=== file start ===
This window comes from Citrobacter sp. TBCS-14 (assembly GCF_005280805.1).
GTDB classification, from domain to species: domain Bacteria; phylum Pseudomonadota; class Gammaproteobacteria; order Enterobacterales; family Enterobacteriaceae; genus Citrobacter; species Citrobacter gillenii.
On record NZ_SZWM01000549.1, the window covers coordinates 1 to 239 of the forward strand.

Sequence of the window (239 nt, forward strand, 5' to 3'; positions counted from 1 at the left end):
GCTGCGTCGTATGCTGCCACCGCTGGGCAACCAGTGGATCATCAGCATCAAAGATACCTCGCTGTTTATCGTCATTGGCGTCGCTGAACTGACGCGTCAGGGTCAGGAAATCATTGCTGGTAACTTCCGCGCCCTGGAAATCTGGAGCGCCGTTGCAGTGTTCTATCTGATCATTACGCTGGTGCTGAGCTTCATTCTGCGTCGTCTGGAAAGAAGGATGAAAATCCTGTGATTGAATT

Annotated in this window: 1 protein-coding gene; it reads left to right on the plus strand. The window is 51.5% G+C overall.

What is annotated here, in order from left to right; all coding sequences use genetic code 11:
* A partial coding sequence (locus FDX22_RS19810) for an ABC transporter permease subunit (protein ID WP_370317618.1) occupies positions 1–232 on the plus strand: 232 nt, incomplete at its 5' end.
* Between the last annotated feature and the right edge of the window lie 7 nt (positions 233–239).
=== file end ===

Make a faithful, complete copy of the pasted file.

This window comes from Citrobacter sp. TBCS-14 (assembly GCF_005280805.1).
GTDB classification, from domain to species: domain Bacteria; phylum Pseudomonadota; class Gammaproteobacteria; order Enterobacterales; family Enterobacteriaceae; genus Citrobacter; species Citrobacter gillenii.
On record NZ_SZWM01000549.1, the window covers coordinates 1 to 239 of the forward strand.

Sequence of the window (239 nt, forward strand, 5' to 3'; positions counted from 1 at the left end):
GCTGCGTCGTATGCTGCCACCGCTGGGCAACCAGTGGATCATCAGCATCAAAGATACCTCGCTGTTTATCGTCATTGGCGTCGCTGAACTGACGCGTCAGGGTCAGGAAATCATTGCTGGTAACTTCCGCGCCCTGGAAATCTGGAGCGCCGTTGCAGTGTTCTATCTGATCATTACGCTGGTGCTGAGCTTCATTCTGCGTCGTCTGGAAAGAAGGATGAAAATCCTGTGATTGAATT

Annotated in this window: 1 protein-coding gene; it reads left to right on the plus strand. The window is 51.5% G+C overall.

What is annotated here, in order from left to right; all coding sequences use genetic code 11:
* A partial coding sequence (locus FDX22_RS19810) for an ABC transporter permease subunit (protein ID WP_370317618.1) occupies positions 1–232 on the plus strand: 232 nt, incomplete at its 5' end.
* Between the last annotated feature and the right edge of the window lie 7 nt (positions 233–239).